Republican Gov. Bill Haslam, bottom right, and Secretary of State Tre Hargett, bottom center, await the state's Electoral College vote in the House chamber in Nashville, Tenn., on Monday, Dec. 19, 2016. Tennessee's 11 presidential electors on Monday cast their ballots for Republican Donald Trump amid protesters demanding they stray from their legal obligation to support the candidate who carried the state. (AP Photo/Erik Schelzig)
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FILE - In this Thursday, Dec. 15, 2016, file photo, President-elect Donald Trump speaks during a rally at the Giant Center in Hershey, Pa. Trump's closest advisers see Democrats' complaints that Moscow hacked their private emails this election season as a case of sour grapes. The pushback comes ahead of the Electoral College vote, Monday, Dec. 19, which is expected to make official Trump's election win. (AP Photo/Evan Vucci, File)

NASHVILLE — Tennessee's 11 Electoral College votes all went to Republican Donald Trump on Monday despite calls from protesters to ignore a state requirement to support the candidate who wins the popular vote.

Republican electors here said they had been blitzed by thousands of letters, emails and phone calls, some of them threatening and nearly all from out-of-state groups aiming to deny an expected Electoral College victory by Trump.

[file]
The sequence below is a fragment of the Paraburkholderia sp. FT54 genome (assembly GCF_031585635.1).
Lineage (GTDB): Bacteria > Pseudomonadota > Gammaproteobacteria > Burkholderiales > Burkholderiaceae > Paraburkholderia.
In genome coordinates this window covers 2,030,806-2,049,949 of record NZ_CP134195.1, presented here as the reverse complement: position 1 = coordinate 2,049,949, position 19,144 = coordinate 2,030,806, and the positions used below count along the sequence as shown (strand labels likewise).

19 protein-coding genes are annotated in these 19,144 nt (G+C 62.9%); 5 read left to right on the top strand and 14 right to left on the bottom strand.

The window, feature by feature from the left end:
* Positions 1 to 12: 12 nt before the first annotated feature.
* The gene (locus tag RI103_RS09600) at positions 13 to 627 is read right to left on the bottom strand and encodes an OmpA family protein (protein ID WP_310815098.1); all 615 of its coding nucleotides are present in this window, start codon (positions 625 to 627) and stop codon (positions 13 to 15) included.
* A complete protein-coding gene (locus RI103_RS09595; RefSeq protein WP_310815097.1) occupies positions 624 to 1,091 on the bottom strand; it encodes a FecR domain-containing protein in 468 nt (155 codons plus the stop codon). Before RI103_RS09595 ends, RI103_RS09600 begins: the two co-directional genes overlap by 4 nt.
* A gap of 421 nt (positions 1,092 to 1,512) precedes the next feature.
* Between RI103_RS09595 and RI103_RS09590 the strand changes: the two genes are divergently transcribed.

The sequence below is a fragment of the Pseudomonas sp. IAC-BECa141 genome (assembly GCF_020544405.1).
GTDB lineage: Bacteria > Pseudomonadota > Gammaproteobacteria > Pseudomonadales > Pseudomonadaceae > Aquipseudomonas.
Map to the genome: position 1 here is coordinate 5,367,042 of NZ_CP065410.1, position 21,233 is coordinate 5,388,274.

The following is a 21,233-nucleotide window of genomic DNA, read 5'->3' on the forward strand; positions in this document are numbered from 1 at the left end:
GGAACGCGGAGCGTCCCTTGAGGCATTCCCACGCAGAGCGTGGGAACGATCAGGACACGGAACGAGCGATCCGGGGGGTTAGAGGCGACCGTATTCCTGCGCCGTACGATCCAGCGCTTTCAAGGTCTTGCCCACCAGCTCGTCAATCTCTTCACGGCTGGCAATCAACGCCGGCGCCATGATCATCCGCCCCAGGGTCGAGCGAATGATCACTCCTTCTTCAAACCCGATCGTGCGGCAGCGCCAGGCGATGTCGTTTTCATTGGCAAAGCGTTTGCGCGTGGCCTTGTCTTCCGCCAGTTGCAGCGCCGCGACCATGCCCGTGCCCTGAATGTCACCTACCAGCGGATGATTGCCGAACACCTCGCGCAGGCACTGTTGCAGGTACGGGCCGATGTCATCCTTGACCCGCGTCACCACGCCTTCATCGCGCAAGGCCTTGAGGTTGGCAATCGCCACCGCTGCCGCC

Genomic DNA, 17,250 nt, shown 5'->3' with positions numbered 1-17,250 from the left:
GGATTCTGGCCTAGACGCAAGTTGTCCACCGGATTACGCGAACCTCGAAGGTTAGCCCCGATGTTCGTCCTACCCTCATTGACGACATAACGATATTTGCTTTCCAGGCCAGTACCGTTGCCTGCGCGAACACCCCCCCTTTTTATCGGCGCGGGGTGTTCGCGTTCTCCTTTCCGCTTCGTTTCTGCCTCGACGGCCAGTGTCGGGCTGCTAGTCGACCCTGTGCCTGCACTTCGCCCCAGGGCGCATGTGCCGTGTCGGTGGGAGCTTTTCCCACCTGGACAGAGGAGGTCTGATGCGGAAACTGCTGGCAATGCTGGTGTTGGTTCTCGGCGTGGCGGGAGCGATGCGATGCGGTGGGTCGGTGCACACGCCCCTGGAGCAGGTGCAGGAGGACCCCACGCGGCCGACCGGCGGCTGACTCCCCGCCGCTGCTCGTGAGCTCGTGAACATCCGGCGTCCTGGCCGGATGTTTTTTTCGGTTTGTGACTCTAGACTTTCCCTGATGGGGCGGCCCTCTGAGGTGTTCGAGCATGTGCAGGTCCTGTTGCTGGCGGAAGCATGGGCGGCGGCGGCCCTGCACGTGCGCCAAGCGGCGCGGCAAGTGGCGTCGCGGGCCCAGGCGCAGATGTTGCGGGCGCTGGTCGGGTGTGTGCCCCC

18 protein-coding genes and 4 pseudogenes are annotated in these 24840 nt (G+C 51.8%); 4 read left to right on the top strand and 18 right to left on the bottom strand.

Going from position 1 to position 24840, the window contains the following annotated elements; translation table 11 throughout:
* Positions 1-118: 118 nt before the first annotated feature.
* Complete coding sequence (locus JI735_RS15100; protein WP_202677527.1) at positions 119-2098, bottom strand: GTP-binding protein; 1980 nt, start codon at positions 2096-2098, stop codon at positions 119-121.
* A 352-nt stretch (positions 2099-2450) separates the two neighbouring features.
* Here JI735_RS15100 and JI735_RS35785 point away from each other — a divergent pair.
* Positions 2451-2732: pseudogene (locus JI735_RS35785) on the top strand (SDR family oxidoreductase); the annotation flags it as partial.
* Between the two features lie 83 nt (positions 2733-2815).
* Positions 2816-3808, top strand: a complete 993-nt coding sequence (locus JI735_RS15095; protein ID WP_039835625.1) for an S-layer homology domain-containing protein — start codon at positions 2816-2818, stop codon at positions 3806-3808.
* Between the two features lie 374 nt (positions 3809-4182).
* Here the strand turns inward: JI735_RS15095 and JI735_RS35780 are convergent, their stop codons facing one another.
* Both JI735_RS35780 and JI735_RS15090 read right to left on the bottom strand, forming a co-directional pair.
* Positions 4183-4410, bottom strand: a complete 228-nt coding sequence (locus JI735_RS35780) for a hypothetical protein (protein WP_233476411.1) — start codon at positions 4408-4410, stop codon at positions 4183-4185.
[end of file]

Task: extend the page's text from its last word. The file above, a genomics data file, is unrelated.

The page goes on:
But Tennessee's vote was not without some side drama. Protesters in the state Capitol's House gallery twice interrupted proceedings. One woman shouted Trump was "nuts," prompting state Election Coordinator Mark Goins to bang his gavel and demand order. She was escorted out.

A man later sought to read a Bible verse, prompting Goins to tell him: "We certainly appreciate the Scripture, but this is a procedure the Electoral College can only proceed in. The answer is no."

On Election Day in Tennessee, Trump won 1,522,925 votes while Democrat Hillary Clinton garnered 870,960.

Republican Gov. Bill Haslam presided over portions of the meeting.

"Donald Trump has been elected president of the United States; I want to do everything I can to make him and Mike Pence be successful in that role," Haslam said.

"While some people don't like the result, and obviously, we had protesters [Monday] who didn't like that, ultimately, you have to love the process that we're a part of in this country," he added. "It's the best process there is."

When the Tennessee electoral ballots were first collected, one elector, Liz Holiway of Harriman, mistakenly failed to mark the box for Trump. Officials sent the ballot back and she checked the box.

"I just didn't have my glasses on," Holiway later laughed when asked by reporters what had happened. "I'm a die-hard Republican. I'm on the state executive committee and have been for 25 years. So I wouldn't make a mistake like that!"

Protesters earlier rallied before the state Capitol in Nashville as part of a national effort by some groups to turn Republican electors after news of alleged Russian intervention in the American presidential election.

"This is the best chance for democracy to prevail in America," said Craig Mathews of White House, Tenn., a Vietnam War veteran who carried a sign showing Trump kissing Russian autocrat Vladimir Putin with the caption, "From Russia with Love."

"In Tennessee, there's got to be some conscience," Mathews said. "There's got to be."

Contact staff writer Andy Sher at or 615-255-0550. Follow on twitter at AndySher1.

This story was updated Dec. 19 at 11:45 p.m.